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The Last of the Mohicans James Fenimore Cooper

Chapter 26

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"Ay, lad," said the scout in English--a language he was apt to use when a little abstracted in mind; "the same blood runs in your veins, I believe; but time and distance has a little changed its color. What shall we do with the Mingoes at the door? They count six, and this singer is as good as nothing."

"The Hurons are boasters," said Uncas, scornfully; "their 'totem' is a moose, and they run like snails. The Delawares are children of the tortoise, and they outstrip the deer."

"Ay, lad, there is truth in what you say; and I doubt not, on a rush, you would pass the whole nation; and, in a straight race of two miles, would be in, and get your breath again, afore a knave of them all was within hearing of the other village. But the gift of a white man lies more in his arms than in his legs. As for myself, I can brain a Huron as well as a better man; but when it comes to a race the knaves would prove too much for me."

Uncas, who had already approached the door, in readiness to lead the way, now recoiled, and placed himself, once more, in the bottom of the lodge. But Hawkeye, who was too much occupied with his own thoughts to note the movement, continued speaking more to himself than to his companion.

"After all," he said, "it is unreasonable to keep one man in bondage to the gifts of another. So, Uncas, you had better take the lead, while I will put on the skin again, and trust to cunning for want of speed."

The young Mohican made no reply, but quietly folded his arms, and leaned his body against one of the upright posts that supported the wall of the hut.

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"Well," said the scout looking up at him, "why do you tarry? There will be time enough for me, as the knaves will give chase to you at first."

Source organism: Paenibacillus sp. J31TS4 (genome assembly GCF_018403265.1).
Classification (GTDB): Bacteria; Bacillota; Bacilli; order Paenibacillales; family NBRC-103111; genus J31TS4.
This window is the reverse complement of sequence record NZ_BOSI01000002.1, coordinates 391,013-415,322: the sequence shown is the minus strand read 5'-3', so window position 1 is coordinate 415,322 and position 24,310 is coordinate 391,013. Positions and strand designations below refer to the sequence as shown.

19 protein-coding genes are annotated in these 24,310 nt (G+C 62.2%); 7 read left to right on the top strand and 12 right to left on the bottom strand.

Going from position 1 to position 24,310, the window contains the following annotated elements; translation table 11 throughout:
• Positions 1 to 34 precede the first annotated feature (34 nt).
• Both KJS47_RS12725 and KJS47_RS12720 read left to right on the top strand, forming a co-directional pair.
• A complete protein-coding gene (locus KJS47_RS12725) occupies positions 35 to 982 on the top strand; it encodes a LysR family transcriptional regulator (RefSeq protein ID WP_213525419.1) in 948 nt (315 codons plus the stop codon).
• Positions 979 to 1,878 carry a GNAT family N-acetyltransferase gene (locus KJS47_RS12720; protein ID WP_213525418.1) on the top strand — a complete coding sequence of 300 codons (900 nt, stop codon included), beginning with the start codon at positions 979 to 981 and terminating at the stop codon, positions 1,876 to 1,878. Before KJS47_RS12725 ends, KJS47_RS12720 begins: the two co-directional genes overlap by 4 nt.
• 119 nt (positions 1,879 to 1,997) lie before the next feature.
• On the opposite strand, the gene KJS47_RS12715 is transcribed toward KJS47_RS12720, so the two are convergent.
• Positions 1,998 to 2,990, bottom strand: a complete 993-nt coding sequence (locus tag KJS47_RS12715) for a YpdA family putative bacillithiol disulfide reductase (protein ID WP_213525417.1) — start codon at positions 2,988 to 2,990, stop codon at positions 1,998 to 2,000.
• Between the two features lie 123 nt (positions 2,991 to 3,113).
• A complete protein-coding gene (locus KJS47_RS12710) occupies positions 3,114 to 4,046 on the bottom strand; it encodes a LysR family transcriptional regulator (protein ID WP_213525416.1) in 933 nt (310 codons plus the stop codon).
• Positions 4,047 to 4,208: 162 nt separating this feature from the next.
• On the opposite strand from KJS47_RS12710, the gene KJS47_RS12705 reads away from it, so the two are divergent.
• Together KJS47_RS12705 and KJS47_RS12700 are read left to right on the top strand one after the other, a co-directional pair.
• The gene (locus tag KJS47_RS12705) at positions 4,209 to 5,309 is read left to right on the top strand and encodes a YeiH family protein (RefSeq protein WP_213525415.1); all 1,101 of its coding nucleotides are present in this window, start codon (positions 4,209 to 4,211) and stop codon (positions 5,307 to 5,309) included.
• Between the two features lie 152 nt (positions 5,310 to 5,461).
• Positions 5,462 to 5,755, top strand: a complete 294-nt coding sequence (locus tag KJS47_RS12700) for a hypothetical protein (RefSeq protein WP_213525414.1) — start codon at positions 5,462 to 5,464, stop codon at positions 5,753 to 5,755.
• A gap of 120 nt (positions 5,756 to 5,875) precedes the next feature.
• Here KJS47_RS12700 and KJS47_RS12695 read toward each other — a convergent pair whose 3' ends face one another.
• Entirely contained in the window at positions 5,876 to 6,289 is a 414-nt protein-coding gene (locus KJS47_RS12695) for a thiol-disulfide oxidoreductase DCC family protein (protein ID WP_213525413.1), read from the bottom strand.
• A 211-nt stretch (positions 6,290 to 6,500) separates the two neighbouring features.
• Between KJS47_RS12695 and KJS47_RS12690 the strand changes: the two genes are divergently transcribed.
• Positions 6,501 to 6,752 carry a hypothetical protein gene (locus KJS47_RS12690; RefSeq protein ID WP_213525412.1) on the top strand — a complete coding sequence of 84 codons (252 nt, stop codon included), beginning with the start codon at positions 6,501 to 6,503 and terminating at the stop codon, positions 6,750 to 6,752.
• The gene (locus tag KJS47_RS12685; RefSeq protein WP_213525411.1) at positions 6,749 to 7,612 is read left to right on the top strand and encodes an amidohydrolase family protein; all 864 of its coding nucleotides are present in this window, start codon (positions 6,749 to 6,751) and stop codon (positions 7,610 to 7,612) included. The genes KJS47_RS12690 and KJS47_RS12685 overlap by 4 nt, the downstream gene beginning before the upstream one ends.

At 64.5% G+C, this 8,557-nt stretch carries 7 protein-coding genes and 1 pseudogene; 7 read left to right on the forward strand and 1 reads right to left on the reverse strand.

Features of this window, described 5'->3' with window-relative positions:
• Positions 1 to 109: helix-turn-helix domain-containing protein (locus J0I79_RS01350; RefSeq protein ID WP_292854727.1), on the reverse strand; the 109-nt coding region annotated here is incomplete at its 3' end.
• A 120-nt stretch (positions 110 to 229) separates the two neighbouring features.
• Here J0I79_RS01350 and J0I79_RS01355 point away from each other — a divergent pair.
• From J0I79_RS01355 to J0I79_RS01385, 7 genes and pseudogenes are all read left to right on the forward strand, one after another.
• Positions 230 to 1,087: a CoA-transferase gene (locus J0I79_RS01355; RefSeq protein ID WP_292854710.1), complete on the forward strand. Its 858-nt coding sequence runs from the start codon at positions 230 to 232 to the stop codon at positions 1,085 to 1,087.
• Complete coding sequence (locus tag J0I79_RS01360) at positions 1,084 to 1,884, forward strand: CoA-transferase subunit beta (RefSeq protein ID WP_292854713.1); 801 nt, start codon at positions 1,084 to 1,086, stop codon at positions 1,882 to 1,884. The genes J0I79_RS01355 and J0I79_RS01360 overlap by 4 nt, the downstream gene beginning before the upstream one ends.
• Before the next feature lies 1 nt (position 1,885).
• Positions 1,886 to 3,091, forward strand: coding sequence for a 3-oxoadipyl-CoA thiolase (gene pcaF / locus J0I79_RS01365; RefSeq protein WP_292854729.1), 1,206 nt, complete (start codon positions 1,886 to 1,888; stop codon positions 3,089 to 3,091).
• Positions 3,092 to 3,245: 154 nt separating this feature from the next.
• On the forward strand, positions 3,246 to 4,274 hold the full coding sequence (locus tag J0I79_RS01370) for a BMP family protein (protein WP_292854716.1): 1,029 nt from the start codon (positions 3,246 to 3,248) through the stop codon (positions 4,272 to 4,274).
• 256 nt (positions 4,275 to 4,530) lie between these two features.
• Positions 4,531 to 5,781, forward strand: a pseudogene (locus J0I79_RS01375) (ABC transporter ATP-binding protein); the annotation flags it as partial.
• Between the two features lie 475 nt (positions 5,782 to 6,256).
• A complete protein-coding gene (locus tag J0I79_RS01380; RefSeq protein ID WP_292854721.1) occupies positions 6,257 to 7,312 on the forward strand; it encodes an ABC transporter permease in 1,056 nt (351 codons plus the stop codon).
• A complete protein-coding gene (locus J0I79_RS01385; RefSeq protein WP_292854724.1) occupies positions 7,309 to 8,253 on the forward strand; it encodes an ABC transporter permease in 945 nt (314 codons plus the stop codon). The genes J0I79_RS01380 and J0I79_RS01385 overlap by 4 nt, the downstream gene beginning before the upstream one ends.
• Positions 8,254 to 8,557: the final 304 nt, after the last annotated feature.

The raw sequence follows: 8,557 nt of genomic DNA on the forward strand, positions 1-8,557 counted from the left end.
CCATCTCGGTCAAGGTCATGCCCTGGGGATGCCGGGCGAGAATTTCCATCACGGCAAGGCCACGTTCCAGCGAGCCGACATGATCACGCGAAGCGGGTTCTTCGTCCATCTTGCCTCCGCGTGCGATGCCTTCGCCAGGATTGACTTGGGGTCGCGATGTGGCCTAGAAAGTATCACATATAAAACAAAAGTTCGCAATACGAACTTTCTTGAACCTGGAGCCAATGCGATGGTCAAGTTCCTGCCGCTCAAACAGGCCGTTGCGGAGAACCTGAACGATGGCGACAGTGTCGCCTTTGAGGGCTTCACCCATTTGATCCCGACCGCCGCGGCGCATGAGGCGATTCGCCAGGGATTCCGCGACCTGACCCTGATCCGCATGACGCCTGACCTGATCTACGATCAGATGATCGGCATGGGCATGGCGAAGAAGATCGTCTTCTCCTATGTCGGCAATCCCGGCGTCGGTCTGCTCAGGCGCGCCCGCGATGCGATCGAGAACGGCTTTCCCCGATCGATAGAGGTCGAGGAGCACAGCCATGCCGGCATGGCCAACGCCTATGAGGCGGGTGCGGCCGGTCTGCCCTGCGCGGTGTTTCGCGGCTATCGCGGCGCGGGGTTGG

"Uncas will stay," was the calm reply.

"For what?"

"To fight with his father's brother, and die with the friend of the Delawares."

"Ay, lad," returned Hawkeye, squeezing the hand of Uncas between his own iron fingers; "'twould have been more like a Mingo than a Mohican had you left me. But I thought I would make the offer, seeing that youth commonly loves life. Well, what can't be done by main courage, in war, must be done by circumvention. Put on the skin; I doubt not you can play the bear nearly as well as myself."

Whatever might have been the private opinion of Uncas of their respective abilities in this particular, his grave countenance manifested no opinion of his superiority. He silently and expeditiously encased himself in the covering of the beast, and then awaited such other movements as his more aged companion saw fit to dictate.

"Now, friend," said Hawkeye, addressing David, "an exchange of garments will be a great convenience to you, inasmuch as you are but little accustomed to the make-shifts of the wilderness. Here, take my hunting shirt and cap, and give me your blanket and hat. You must trust me with the book and spectacles, as well as the tooter, too; if we ever meet again, in better times, you shall have all back again, with many thanks into the bargain."

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The Last of the Mohicans
James Fenimore Cooper

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